Months ago, Warren and others had mentioned only targeting the wealthiest of the wealthy for the incremental taxes to pay for Medicare for All among other plans. The first primaries are still months away and Warren’s tax plans have started to dig further and further down the wealth ranks. Sure, people with $10m+ dollars in net worth are probably going to be fine. But if there are shortfall like the one I mentioned, where is the incremental money going to come from? A tax on $1m+ net worth households (top 10% by net worth) doesn’t look as implausible any more as the standards of who should be taxed keeps falling and falling.
It’s a common refrain that law salaries for new grads are bi-modal, with a large percentage of law graduates going into Big Law. The NALP even publishes data that shows a double humped distribution of salaries every year. But a quick query of freely available American Communities Survey data (collected by the US Government) shows that there is a small hump in the same spot that the NALP survey reports. But NALP shows nearly 21% of graduates with income around $185k / year and it looks like roughly 26%+ are earning at least $160k which looks to be a huge overstatement. This is what I found:
Only 16% Reported Income Near that Range
Mean : $91,798 / year
Median : $75,000 / year
25th Percentile : $51,771 / year
75th Percentile : $119,976 / year
I have read comments questioning some of the data collection methods that NALP uses, and I think that this single slice of data definitely shows that there is an odd deviation from the results I derived from the ACS. If anything my data should skew higher, because I could not separate people with only 1 year of experience out. So there would be associates with in Big Law with multiple years of raises and experience in this data set. An interesting overlap is that the NALP’s adjusted mean is slightly below the mean salary that I have calculated, which is interesting as to how close it is.
ACS 5 Year 2013-2017 Micro-data
Industry : Legal services so this would be limited to law firms specifically.
Ages 25-28 to try to capture new grads specifically with at least one year of work, there was no way to restrict years of experience.
Occupation : Lawyers, and judges, magistrates, and other judicial workers (This was the lowest level, I could separate it at, but I doubt there are a lot of Judges/Magistrates/Other in this age range)
Education: Professional degree beyond a bachelor’s degree (Could not be more specific)
Weeks worked prior year: >40+ weeks / year (to try to exclude people who were reporting income from partial year internships/clerkships)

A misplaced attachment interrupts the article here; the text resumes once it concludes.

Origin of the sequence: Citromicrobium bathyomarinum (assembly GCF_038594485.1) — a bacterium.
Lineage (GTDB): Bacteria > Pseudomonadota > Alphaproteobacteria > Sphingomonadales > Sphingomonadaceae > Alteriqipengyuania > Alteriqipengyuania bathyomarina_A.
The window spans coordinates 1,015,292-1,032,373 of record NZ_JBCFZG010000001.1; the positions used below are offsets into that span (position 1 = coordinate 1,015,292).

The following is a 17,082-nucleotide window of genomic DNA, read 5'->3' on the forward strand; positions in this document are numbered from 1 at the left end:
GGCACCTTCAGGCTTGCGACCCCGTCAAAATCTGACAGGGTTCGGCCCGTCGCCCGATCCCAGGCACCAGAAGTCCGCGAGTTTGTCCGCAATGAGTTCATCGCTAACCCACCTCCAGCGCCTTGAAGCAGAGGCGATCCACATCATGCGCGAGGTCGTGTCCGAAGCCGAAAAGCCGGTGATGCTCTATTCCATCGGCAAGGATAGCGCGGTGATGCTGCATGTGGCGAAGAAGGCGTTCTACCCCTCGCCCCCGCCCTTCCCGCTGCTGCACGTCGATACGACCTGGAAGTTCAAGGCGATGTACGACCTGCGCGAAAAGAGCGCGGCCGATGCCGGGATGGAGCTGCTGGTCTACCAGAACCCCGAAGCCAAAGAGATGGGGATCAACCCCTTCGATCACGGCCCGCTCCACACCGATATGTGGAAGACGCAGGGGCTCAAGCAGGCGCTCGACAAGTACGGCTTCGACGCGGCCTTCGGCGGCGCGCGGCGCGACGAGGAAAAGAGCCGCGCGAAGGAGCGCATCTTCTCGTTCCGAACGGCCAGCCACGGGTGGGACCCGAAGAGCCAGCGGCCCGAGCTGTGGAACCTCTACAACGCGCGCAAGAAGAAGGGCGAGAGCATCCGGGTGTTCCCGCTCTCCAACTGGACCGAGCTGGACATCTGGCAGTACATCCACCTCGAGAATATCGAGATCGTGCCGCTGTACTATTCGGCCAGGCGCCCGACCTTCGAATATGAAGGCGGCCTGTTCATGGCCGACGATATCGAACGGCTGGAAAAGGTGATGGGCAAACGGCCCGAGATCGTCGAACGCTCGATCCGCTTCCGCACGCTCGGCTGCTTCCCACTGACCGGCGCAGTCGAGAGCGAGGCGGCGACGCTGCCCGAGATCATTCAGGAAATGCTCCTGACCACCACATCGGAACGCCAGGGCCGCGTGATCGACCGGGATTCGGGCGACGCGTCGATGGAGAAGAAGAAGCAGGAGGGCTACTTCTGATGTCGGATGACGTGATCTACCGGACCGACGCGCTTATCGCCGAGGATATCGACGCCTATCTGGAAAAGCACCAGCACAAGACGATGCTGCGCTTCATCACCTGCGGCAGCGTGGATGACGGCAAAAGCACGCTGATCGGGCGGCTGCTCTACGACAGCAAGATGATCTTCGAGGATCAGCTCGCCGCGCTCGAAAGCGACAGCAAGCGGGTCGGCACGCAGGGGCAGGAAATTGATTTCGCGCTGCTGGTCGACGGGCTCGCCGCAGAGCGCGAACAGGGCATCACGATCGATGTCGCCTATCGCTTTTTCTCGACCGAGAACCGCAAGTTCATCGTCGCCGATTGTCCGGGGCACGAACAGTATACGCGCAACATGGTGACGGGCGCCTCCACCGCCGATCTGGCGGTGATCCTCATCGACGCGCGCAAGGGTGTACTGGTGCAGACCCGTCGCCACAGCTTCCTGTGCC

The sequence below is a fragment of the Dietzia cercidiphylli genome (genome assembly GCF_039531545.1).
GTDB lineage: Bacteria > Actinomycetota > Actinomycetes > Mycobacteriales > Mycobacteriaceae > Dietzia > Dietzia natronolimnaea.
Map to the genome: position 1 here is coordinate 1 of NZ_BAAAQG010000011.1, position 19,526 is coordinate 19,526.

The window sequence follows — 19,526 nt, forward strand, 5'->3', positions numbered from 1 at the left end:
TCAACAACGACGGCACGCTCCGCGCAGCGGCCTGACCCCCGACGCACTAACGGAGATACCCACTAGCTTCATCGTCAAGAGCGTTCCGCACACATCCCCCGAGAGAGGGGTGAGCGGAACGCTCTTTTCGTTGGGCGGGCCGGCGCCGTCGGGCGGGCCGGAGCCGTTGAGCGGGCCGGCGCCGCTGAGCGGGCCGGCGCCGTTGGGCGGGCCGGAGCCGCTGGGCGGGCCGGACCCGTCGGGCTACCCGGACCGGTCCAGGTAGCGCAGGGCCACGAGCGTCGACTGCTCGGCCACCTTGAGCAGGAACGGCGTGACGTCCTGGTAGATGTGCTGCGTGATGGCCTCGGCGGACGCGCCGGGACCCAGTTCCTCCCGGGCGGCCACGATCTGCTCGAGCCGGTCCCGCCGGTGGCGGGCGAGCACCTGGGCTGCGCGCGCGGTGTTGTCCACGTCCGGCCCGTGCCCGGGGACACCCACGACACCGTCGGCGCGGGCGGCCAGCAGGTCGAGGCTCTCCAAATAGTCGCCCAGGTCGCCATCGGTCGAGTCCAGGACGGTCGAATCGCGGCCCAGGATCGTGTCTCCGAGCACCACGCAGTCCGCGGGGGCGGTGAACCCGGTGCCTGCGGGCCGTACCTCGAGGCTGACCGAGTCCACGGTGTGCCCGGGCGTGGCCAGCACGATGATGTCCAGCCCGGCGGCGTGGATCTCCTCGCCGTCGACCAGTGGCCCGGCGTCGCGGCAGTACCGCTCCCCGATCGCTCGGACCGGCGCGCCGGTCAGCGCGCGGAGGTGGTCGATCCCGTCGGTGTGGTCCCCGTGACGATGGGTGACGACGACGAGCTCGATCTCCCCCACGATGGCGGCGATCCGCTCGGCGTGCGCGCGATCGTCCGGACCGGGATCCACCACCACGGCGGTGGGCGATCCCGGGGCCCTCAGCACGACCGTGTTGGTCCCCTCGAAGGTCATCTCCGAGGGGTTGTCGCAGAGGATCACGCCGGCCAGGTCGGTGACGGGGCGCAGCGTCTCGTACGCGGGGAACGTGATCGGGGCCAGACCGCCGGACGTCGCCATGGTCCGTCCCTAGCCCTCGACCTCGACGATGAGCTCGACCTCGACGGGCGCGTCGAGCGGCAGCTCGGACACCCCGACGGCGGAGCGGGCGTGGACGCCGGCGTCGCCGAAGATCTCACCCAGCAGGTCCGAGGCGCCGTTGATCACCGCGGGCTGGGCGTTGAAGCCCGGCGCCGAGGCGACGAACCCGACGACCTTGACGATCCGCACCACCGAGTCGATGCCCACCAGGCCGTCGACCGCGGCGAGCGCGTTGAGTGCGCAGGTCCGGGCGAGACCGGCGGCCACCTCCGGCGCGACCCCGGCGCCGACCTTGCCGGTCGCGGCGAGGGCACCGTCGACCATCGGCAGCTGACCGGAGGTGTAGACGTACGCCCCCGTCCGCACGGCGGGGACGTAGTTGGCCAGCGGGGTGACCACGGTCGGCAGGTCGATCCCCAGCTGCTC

Hours Worked in a usual Week : >35+ hours / week (to try to get only full time)
Here are the top 20 metro areas with the largest nominal gaps between the median monthly cost of home owners with mortgages versus home owners with out mortgages.
Median Costs by Metro Area
Dark Blue is Median costs of Home-owners without Mortgages.
Light Blue is Median costs of Home-owners with Mortgages.
Dark Line is Median costs of ALL Home-owners.
Grey $ Amount is the difference between a median Home-owner with a mortgage versus one without.
Hover over or click the bars and lines for a tooltip.
Nationally the median monthly costs are $1,516 (with) versus $474 (without) or a 3.19 ratio. But for the cities at the top of this ranking, the ratio is much higher at 4.35. It seems in SF/SJ if you bought property a long time ago it’s very cheap to hold onto, compared to someone buying more recently with debt.
Californian cities rank very prominently on the list, and this may be due to their laws with restrict property tax increases to long-time home owners, who are also the same people who are most likely to have no-mortgages. I did a quick check of who these people are for the San Francisco Metro area, and the median age of a home owner with no mortgage is 67–practically retired. The median age of a home owner with a mortgage is a bit lower at 52. Comparably expensive areas like NYC and Connecticut have smaller cost gaps between home-owners of different mortgage statuses.
I had originally built this list on the ratio of the costs of HO with mortgages vs HO without, and the chart was pretty much all Californian and Coloradan cities.
Want to see more cities?
If you are interested in more city level information, you can find this data on the City Housing Cost Percentile page. It shows a distribution for home-owners by mortgage status, renters, and the overall housing cost distributions by metro area. The national variation is listed on the National Housing Cost Percentile page. The percentiles at the upper end of the distributions are most likely under-estimates, but that was the data that was available to me
Methodology and Calculations
The data is based on the microdata previously mentioned for each metro area. These results are based on microdata from the 2013-2017 American Community Survey. Housing costs include mortgages, utilities, monthly fees like HOA’s, insurance and property taxes; this is to match the Selected Monthly Owner Costs metric that the ACS publishes. This was calculated in R and exported for these graphs. Utilities are included because some homes roll those costs into different buckets (e.g. HOA), so it is more of an apples to apples comparison to include utilities and all normal fees related directly to the home.
If you would like to compare the results by metro area, you can go to the American Fact Finder tool and select specific geographies to compare the results. There may be small variances between the ones reported and the ones I calculated. These variations may be due to the function in R that did the weighted median / percentile groupings as well as data that was not released publicly by the ACS. In the example to the right for the top 3 cities, the comparison to the FactFinder had almost the same numbers, so I am fairly confident that the remainder of the results should be representative. The All Home-owner metric is not available as a pre-calculated number to check against. But, because the other 2 numbers we can verify are good, most likely these are relatively close as well.